The group of eight women and children were in the province of Surat Thani tonight, having given themselves over to human traffickers rather than endure any longer a frustrating nine-month wait in Thailand.
The Phang Nga shelter north of Phuket, which once held more than 70 women and children, is now inhabited by a dwindling 29 Rohingya.
A 12-year-old boy, who fled Burma alone in December with no relatives awaiting him in Malaysia, cried while on the telephone to friends, telling them about his escape early today.
Unless he is able to find the 40,000 baht the traffickers will ask for his safe passage to Malaysia, he is likely to be sold onto a trawler or to a fish factory.
The previous night, another 10 Rohingya escaped from a different Thai family shelter in Prachuap Khiri Khan province.
Phuketwan has been told by usually reliable sources that human trafficking continues in Thailand in the same unrestricted way that it has flourished since the first Rohingya fled persecution in Burma many years ago.
Although there are about 1800 Rohingya still being held in government Immigration centres, police stations and family shelters, the sources say nearly twice that number are in traffickers' camps on the mainland or on islands along the Andaman Sea coast.
The scores of Rohingya who emerged from the jungle in the southern province of Songkhla on Thursday were part of a group waiting to be traded across the border to Malaysia, Phuketwan has been told.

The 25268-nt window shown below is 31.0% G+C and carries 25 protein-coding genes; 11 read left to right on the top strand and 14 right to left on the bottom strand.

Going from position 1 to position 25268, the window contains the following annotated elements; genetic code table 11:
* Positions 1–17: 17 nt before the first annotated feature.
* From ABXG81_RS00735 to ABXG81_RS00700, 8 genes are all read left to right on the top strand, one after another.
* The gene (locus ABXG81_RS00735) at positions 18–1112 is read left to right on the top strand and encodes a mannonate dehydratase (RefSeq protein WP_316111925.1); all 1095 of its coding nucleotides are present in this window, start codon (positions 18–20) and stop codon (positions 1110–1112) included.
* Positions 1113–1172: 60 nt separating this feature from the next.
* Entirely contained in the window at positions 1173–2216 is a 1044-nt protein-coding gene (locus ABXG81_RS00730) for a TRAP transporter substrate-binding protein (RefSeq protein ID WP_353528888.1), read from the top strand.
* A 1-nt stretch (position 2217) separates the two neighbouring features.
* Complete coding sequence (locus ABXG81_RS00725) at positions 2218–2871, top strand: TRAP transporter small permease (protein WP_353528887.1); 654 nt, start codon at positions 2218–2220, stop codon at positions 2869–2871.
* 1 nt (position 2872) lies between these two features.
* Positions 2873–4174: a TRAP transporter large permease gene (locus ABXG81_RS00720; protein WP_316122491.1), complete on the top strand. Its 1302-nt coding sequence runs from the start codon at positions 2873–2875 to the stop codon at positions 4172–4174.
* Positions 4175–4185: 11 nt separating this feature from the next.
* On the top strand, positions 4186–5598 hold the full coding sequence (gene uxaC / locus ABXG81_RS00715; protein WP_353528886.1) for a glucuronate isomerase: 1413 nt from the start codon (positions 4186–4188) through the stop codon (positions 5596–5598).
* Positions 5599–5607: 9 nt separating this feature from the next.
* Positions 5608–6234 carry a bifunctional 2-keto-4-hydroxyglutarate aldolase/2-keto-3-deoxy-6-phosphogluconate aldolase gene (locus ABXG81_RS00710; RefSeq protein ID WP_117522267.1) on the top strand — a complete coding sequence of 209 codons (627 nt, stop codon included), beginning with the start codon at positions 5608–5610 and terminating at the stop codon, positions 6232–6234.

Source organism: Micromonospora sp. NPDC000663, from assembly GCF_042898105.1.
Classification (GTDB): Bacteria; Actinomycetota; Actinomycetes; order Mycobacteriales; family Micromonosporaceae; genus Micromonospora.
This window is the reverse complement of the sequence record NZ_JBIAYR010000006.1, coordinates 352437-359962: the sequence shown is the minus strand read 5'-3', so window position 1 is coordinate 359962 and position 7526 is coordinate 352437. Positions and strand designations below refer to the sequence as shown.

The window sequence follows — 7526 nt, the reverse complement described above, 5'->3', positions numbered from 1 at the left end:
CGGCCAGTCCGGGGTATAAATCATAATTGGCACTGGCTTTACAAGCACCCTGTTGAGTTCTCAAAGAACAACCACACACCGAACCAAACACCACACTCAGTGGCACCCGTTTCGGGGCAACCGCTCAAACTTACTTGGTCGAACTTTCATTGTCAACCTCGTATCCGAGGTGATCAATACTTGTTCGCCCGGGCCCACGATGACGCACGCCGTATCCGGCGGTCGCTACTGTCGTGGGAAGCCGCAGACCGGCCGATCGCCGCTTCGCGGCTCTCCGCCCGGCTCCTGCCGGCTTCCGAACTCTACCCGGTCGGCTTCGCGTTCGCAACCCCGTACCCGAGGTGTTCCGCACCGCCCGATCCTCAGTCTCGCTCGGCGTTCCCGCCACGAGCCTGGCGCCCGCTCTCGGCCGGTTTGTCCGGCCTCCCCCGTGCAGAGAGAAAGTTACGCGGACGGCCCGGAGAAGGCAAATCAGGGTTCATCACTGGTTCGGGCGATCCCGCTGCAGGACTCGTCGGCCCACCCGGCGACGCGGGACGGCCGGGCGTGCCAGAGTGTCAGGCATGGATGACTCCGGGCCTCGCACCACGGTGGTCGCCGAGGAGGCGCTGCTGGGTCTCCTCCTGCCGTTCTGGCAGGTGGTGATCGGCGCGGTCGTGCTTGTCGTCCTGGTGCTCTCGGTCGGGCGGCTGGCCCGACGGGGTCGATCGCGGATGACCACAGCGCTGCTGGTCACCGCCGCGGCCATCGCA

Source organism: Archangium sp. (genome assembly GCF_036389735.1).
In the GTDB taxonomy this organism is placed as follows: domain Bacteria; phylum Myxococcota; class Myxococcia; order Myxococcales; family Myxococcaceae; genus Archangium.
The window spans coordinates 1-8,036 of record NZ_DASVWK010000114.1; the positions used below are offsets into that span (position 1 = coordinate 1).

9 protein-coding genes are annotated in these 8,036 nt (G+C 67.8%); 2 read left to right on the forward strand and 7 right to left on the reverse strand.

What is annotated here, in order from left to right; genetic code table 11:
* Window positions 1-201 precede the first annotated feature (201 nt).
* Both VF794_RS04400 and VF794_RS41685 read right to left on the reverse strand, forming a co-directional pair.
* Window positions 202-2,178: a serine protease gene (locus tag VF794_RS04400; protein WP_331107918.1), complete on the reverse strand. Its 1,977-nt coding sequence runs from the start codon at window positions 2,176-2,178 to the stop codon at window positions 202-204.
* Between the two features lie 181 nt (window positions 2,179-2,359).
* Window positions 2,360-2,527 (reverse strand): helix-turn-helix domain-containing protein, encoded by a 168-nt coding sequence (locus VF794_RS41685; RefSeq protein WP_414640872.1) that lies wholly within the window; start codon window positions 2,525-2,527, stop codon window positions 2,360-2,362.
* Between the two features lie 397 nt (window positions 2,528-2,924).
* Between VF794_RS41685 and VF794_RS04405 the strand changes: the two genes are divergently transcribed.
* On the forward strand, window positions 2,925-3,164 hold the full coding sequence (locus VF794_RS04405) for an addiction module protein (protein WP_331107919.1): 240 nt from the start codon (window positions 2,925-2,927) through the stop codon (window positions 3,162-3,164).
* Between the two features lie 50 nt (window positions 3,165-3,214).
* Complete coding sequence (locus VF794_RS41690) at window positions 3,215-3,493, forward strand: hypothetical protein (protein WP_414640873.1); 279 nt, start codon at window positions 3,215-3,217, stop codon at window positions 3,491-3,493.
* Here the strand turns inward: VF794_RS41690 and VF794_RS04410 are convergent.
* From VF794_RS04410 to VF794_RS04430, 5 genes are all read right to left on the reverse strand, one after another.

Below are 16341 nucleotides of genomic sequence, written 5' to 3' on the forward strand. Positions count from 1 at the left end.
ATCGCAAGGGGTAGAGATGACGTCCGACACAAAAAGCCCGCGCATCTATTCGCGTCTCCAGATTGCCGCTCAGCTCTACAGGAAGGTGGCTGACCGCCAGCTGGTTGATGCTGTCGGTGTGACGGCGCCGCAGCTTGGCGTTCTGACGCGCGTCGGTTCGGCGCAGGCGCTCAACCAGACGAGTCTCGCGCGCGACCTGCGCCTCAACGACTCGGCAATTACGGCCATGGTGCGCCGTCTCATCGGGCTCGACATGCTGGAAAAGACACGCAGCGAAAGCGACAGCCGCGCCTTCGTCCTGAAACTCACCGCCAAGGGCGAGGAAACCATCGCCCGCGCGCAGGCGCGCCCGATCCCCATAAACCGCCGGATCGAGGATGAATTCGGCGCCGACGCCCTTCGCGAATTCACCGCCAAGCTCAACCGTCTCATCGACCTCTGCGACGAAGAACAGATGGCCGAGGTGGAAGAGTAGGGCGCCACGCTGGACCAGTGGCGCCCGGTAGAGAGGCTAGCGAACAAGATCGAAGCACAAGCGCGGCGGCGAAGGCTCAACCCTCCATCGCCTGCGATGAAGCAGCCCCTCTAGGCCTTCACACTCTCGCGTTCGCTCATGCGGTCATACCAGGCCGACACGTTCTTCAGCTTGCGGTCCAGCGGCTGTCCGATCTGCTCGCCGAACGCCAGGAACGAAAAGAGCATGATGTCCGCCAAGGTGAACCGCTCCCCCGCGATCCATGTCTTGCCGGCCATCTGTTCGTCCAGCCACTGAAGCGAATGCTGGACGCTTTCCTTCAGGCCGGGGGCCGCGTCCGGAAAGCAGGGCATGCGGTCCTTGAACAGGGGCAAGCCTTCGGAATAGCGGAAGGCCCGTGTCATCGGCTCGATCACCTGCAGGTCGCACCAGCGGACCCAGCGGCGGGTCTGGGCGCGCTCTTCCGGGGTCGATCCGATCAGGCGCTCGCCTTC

In coming months, as the safe ''sailing season'' gets underway in earnest, more Rohingya are expected to flee Burma in unprecedented numbers, with many of them likely to pass through Thailand on their path to Malaysia.
Although several traffickers' camps were raided in January with Rohingya men, women and children taken into custody in Thailand, other camps and other victims have since taken their place.
It's perilous to sail in the monsoon season, yet many Rohingya have done so this year. Even more are expected to take to the sea between October and April, when it's safer.
Whatever point Thailand hoped to prove by ''rescuing'' from camps and boats hundreds of Rohingya who would have been in Malaysia within days has been lost. Nine months on, no practical Rohingya policy has been forthcoming.
The mass exodus from Burma is about to resume. And the level of desperation remains so high that more babies may be born at sea.
Now nine months old, Muhamad Hamid came into the world on a boat on December 24. Because his people are stateless and unwanted, there is no official record of his birth.
His mother, NuRu, 34, went into labor on the eleventh day of her voyage, so keen to flee ethnic cleansing in Burma that the possibility of giving birth at sea did not stop her.
Now on the run, she knows that Thailand offers no more hope than Burma. All she can do is hope that perhaps Malaysia will be different, if she can get there.